Insights September 2020
Insights September 2020
- The forecast of a wet spring will aid milk production over the seasonal peak and reduce input costs. Feed grain prices are likely to remain flat to slightly lower during September before coming under pressure at harvest.
- Australian dairy exports are well positioned to grow volume in 2020/21 however export prices will be lower.
- Global dairy prices have weakened under the weight of increased supply and are expected to continue to fall for the rest of 2020.
Warm soil temperatures coupled with adequate rainfall in August kept pastures growing through what would normally be a stagnant period in southern dairying regions. This aided milk supply and kept additional feed costs low. The forecast of a wet spring will add further confidence as the season enters the peak production months. However, in some regions the risk of becoming too wet could translate to pasture damage, which will need to be repaired once paddocks dry out. This isn’t expected to hinder production growth, however, there will likely be a higher requirement for additional feed such as silage. Looking longer term, feed grain prices are likely to decline once the new crop is harvested. This will provide dairy farmers with an opportunity to reduce input costs and maintain milk supply through summer, improving the outlook for profitability in 2020/21.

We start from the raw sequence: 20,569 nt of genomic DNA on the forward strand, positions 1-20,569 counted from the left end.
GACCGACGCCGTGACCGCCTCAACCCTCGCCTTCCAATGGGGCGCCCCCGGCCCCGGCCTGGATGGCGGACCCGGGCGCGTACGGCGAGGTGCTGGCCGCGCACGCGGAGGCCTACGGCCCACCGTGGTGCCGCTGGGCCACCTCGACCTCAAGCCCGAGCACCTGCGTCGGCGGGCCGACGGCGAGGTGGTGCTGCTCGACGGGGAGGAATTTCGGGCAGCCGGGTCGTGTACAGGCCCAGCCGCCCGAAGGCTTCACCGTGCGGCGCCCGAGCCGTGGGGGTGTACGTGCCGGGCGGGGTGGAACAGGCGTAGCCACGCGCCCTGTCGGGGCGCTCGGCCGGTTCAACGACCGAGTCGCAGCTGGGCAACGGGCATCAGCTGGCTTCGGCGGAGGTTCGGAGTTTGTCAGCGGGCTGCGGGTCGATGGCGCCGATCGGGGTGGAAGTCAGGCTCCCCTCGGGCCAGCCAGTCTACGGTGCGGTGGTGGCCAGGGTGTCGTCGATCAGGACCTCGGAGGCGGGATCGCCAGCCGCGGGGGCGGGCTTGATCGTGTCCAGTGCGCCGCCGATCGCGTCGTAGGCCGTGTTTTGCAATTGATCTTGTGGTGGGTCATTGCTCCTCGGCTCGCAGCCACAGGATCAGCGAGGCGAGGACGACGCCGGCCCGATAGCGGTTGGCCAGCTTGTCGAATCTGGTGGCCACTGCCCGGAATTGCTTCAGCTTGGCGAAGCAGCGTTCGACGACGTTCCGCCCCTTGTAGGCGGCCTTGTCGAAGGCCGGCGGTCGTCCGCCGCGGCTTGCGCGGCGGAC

The value of Australian dairy exports increased for the third consecutive year in 2019/20, increasing by $50.6 million to $2.5 billion. The increase was driven by improvements in price which offset a decline in export volume as unfavourable seasonal conditions in 2019 kept overall milk production at a historically low level. The forecast of higher milk production in Australia will contribute to an increase in export volume in 2020/21. However, world supply is also expected to be higher driven by government intervention in response to COVID-19 which will likely lead to softer prices. China and Japan will remain our largest trading partners by value, currently representing 26 per cent and 19.2 per cent respectively. At state level, Victoria led the way for dairy exports, accounting for 77.7 per cent market share and increasing by $39.9 million to over $1.9 billion. Tasmania also reported strong growth, increasing by $8.1 million to $153.2 million, maintaining a market share of 6 per cent.
Global dairy prices were softer in August, driven by high inventories leading to increased offerings. The southern hemisphere will ramp up production over spring, this will be coupled with high inventories in Europe leading to softer prices in global markets for the remainder of 2020.
Sources: Global Dairy Trade and GTIS